• Incorporator Signature. Someone has to sign your Articles of Incorporation, and that person is your incorporator. Your incorporator doesn’t have to be a director, officer or anyone in the corporation—just someone you authorize to sign the form. On the online form, you’ll need to include an email address as well. When you hire Northwest, we’ll be your incorporator.

It’s a fact that all the information provided in the Articles of Incorporation will become part of the public record. When your personal information is accessible by anyone, it opens your business up to hassles like junk mail.

To keep your information off the public record, you can hire a registered agent company—like us. We’ll list our address on this form so you don’t have to. Your personal addresses will stay off the public record and away from prying eyes.

You can file California articles online, by mail, or in person. Mailed filings must be submitted to the following address:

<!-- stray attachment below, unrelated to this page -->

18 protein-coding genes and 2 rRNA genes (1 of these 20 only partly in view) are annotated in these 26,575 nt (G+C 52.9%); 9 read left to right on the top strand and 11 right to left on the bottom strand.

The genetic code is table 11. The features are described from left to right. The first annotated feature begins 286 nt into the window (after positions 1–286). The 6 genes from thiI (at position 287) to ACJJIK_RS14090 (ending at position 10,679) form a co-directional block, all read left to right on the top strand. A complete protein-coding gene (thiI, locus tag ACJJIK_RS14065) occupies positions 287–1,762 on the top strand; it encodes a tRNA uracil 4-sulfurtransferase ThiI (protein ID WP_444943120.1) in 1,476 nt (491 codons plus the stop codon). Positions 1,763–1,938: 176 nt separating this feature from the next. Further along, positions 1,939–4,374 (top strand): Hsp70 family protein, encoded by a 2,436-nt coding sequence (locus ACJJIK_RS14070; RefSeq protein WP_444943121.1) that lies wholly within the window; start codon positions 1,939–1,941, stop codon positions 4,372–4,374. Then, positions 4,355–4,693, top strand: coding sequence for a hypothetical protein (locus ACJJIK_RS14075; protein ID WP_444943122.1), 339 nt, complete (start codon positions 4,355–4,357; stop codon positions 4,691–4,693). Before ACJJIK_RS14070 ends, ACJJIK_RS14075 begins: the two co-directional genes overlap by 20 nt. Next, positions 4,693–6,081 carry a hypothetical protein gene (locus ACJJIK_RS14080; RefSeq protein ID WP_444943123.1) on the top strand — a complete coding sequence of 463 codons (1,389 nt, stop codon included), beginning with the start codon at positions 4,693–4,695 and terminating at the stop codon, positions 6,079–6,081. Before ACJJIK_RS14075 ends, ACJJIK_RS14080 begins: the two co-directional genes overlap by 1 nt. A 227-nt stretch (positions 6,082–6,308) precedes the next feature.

Secretary of State
Business Entities Filings Unit
PO Box 944260
Sacramento, CA 94244-2600

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4. Get an EIN

Your federal employer identification number (commonly known as an EIN or FEIN) is similar to a social security number for your business. The IRS assigns these numbers and uses them to easily identify individual corporations on tax filings, including federal corporate income tax returns.

Learn How to Get an EIN Number.

The IRS requires corporations to get an EIN for their federal tax filings. You may also be asked for your EIN when opening a bank account, securing a loan, or applying for local business permits and licenses.

There are a couple options when it comes to getting an EIN for your corporation. You can get an EIN directly from the IRS. The application is free, and most businesses can apply online. Can’t bear to fill out yet another application? Hire Northwest and we’ll get your EIN for you!

5. File the Beneficial Ownership Information Report

As of January 1, 2024, most US corporations need to file a Beneficial Ownership Information (BOI) Report with the Financial Crimes Enforcement Network (FinCEN). Entities required to file the BOI Report (called reporting companies) need to provide identifying information about the company and its beneficial owners. Newly formed companies must also provide company applicant information.